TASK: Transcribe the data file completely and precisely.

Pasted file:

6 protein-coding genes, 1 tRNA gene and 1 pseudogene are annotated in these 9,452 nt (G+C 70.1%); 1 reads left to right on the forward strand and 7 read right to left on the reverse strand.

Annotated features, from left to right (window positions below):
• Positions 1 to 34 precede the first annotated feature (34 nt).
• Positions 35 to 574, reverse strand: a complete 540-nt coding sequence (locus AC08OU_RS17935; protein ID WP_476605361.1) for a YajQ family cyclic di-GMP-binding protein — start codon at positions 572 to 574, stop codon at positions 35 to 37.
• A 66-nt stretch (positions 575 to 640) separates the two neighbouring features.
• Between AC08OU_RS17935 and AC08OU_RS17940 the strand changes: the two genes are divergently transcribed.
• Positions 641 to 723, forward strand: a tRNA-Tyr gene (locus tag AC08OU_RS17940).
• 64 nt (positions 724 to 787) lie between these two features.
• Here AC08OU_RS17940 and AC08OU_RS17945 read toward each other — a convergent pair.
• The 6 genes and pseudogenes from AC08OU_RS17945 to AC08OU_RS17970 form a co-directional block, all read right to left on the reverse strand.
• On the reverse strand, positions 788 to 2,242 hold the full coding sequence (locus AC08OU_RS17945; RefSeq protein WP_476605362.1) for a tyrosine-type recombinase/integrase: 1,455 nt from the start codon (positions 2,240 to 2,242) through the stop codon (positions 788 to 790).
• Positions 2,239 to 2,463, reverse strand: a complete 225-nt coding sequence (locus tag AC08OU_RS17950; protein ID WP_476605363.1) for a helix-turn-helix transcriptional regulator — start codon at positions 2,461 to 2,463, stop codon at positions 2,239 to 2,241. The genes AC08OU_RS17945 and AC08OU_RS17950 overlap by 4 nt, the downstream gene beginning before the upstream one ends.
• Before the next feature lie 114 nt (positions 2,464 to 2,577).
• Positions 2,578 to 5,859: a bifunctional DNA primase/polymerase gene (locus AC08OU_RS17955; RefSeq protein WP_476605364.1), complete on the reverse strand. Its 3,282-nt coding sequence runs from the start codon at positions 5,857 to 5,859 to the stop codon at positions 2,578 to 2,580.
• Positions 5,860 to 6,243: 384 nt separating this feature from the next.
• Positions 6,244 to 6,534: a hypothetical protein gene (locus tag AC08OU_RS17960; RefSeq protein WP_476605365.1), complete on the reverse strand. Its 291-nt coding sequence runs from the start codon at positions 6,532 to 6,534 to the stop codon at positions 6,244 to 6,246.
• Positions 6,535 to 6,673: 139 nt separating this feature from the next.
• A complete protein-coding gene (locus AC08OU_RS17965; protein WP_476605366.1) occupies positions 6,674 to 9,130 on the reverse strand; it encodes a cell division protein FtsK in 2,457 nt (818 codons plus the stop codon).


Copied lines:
6 protein-coding genes, 1 tRNA gene and 1 pseudogene are annotated in these 9,452 nt (G+C 70.1%); 1 reads left to right on the forward strand and 7 read right to left on the reverse strand.

Annotated features, from left to right (window positions below):
• Positions 1 to 34 precede the first annotated feature (34 nt).
• Positions 35 to 574, reverse strand: a complete 540-nt coding sequence (locus AC08OU_RS17935; protein ID WP_476605361.1) for a YajQ family cyclic di-GMP-binding protein — start codon at positions 572 to 574, stop codon at positions 35 to 37.
• A 66-nt stretch (positions 575 to 640) separates the two neighbouring features.
• Between AC08OU_RS17935 and AC08OU_RS17940 the strand changes: the two genes are divergently transcribed.
• Positions 641 to 723, forward strand: a tRNA-Tyr gene (locus tag AC08OU_RS17940).
• 64 nt (positions 724 to 787) lie between these two features.
• Here AC08OU_RS17940 and AC08OU_RS17945 read toward each other — a convergent pair.
• The 6 genes and pseudogenes from AC08OU_RS17945 to AC08OU_RS17970 form a co-directional block, all read right to left on the reverse strand.
• On the reverse strand, positions 788 to 2,242 hold the full coding sequence (locus AC08OU_RS17945; RefSeq protein WP_476605362.1) for a tyrosine-type recombinase/integrase: 1,455 nt from the start codon (positions 2,240 to 2,242) through the stop codon (positions 788 to 790).
• Positions 2,239 to 2,463, reverse strand: a complete 225-nt coding sequence (locus tag AC08OU_RS17950; protein ID WP_476605363.1) for a helix-turn-helix transcriptional regulator — start codon at positions 2,461 to 2,463, stop codon at positions 2,239 to 2,241. The genes AC08OU_RS17945 and AC08OU_RS17950 overlap by 4 nt, the downstream gene beginning before the upstream one ends.
• Before the next feature lie 114 nt (positions 2,464 to 2,577).
• Positions 2,578 to 5,859: a bifunctional DNA primase/polymerase gene (locus AC08OU_RS17955; RefSeq protein WP_476605364.1), complete on the reverse strand. Its 3,282-nt coding sequence runs from the start codon at positions 5,857 to 5,859 to the stop codon at positions 2,578 to 2,580.
• Positions 5,860 to 6,243: 384 nt separating this feature from the next.
• Positions 6,244 to 6,534: a hypothetical protein gene (locus tag AC08OU_RS17960; RefSeq protein WP_476605365.1), complete on the reverse strand. Its 291-nt coding sequence runs from the start codon at positions 6,532 to 6,534 to the stop codon at positions 6,244 to 6,246.
• Positions 6,535 to 6,673: 139 nt separating this feature from the next.
• A complete protein-coding gene (locus AC08OU_RS17965; protein WP_476605366.1) occupies positions 6,674 to 9,130 on the reverse strand; it encodes a cell division protein FtsK in 2,457 nt (818 codons plus the stop codon).